Wednesday 27 April 2016

MPs urge government to set fifth carbon budget

MPs urge government to set fifth carbon budget

A group of MPs are calling on the UK Government to set a fifth carbon budget, which includes cutting emissions from international shipping.

In a new report launched by the Energy and Climate Change Committee (ECC), they are urging the government to accept the recommendation of 1,765 metric tons of Carbon Dioxide equivalent (MtCO2e).

That includes 40MtCO2e emissions from international shipping which was recommended for the first time by the Committee on Climate Change (CCC) last November.

The ECC is urging the government to include emissions from international shipping as advised by the CCC and work with partners to secure an agreed mechanism for controlling aviation emissions.

The Climate Change Act commits the UK to reducing carbon emissions by at least 80% by 2050 compared to 1990 levels.

To meet this target, the UK Government sets carbon budgets – or caps in emissions – for each five-year period between 2008 and 2050.

The level of four carbon budgets have been set in law so far, covering up to 2027.

The UK is currently on track to meeting the first three carbon budgets but there are questions about whether adequate policies are in place to meet the emissions reductions needed in the late 2020s under the fourth carbon budget period.

The level at which a carbon budget is set must be fixed in legislation “not later than 30th June 2016”.

The ECC believes a power sector carbon intensity target of 100gCO2/kWh must be set for 2030 “to provide the investment certainty needed”. Last month it said changes to energy policies are "spooking investors".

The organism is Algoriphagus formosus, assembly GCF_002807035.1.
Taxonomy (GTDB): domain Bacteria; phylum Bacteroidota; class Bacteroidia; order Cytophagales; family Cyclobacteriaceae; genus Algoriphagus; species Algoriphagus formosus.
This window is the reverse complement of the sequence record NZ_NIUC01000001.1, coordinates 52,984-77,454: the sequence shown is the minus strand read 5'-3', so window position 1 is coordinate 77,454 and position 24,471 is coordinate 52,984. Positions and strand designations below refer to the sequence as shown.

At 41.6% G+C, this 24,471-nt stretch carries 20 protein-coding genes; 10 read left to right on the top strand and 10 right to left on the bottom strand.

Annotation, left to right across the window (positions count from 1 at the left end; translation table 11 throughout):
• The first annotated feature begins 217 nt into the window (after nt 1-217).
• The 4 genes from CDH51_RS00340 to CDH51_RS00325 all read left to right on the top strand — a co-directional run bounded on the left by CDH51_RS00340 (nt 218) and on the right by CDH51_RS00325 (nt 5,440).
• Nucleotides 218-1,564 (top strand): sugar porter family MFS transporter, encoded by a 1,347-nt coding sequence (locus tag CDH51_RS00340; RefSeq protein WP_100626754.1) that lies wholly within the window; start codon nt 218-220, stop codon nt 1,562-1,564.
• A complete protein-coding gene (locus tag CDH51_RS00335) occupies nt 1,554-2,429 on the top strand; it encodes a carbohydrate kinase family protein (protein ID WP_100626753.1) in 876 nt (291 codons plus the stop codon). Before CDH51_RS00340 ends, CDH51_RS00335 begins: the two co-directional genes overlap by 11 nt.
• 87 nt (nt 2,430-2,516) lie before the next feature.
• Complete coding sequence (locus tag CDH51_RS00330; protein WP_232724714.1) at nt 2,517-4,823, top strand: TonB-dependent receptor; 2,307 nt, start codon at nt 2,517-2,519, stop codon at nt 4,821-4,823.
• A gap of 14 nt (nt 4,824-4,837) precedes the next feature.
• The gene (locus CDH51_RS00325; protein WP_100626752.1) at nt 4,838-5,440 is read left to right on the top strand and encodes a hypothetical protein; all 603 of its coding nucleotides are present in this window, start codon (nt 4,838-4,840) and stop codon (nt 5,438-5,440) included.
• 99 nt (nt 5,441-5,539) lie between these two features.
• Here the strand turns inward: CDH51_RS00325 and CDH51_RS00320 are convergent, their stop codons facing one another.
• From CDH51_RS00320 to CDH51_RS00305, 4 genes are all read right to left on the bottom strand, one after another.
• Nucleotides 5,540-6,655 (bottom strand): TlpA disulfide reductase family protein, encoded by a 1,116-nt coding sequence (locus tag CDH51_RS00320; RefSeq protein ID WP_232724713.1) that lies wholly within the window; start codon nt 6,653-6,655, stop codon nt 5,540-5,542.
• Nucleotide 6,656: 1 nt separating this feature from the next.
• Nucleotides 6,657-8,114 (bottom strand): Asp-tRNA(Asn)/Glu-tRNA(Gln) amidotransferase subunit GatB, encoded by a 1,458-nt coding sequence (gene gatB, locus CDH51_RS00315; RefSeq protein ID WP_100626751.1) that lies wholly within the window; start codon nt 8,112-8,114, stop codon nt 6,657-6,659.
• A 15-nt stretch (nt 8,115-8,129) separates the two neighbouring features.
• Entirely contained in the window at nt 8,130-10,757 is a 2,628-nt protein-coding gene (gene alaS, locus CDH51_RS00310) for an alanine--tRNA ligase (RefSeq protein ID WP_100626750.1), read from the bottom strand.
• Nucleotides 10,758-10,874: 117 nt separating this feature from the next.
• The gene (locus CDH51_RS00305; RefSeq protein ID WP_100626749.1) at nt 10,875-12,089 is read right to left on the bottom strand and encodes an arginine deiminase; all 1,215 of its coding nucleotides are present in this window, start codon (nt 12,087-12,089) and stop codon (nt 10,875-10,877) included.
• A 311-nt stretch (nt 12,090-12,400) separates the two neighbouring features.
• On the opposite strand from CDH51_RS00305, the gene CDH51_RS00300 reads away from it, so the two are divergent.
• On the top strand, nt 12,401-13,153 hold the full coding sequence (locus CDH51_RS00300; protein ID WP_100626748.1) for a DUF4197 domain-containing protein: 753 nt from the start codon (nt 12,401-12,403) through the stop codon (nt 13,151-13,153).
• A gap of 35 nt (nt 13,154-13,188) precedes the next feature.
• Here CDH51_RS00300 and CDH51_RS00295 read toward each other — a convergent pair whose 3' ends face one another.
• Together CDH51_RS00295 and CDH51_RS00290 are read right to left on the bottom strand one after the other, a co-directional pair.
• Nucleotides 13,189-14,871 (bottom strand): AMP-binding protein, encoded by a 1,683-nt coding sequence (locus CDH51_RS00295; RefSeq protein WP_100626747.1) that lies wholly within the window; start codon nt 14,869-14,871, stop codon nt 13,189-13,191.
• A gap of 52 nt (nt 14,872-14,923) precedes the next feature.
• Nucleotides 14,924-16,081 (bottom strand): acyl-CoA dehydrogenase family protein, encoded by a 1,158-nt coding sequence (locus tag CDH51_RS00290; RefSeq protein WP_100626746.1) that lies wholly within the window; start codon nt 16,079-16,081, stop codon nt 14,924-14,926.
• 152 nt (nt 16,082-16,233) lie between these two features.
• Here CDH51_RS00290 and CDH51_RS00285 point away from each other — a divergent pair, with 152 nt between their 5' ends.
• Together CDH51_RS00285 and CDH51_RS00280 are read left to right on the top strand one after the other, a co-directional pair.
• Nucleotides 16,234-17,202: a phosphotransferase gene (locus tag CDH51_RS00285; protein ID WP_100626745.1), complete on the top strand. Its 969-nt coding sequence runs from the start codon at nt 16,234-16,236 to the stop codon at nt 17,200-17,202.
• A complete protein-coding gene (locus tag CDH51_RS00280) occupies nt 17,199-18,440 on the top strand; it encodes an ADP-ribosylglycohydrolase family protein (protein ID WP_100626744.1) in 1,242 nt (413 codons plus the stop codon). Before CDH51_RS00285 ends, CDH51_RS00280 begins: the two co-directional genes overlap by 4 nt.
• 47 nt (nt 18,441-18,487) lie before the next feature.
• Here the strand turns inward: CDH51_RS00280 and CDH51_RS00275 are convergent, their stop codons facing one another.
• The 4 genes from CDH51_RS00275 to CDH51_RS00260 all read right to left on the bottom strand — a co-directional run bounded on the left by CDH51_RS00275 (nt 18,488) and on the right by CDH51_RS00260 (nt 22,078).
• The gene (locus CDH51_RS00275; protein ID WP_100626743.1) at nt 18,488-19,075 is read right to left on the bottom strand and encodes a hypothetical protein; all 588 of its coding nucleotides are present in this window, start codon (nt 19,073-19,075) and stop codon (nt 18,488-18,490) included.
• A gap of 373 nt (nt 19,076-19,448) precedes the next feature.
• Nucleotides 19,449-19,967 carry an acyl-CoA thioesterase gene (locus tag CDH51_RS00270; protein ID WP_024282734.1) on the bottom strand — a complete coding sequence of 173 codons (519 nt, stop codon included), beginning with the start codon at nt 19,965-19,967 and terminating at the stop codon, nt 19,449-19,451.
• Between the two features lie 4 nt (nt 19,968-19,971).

The committee also recommends the government to carry out further analysis as to what levels of emissions reductions may be required to meet the climate deal set in Paris last December, which was signed by at least 170 countries last week.

Angus MacNeil MP, ECC Chair added: “Meeting our Climate Change Act targets and commitments made in Paris will require action across the board but decarbonising our power sector is – along with energy efficiency – the most cost-effective way of reducing our emissions. It will also be vital in reducing emissions from the heat sector and from transport as we electrify our rail network and road vehicles.

“The UK can’t afford any further delays when it comes to replacing dirty power stations with cleaner forms of generation. Investors need certainty and setting a decarbonisation target for the electricity sector would signal the Government’s commitment to phasing out fossil fuels.”

DECC said it is considering the advice of the CCC and will set the fifth carbon budget "in due course".

A spokesperson added: “We are determined to meet our climate change commitments in the most cost-effective way so we can keep bills as low as possible, and have already reduced our emissions by over 30% since 1990."

Written by

Bruna Pinhoni

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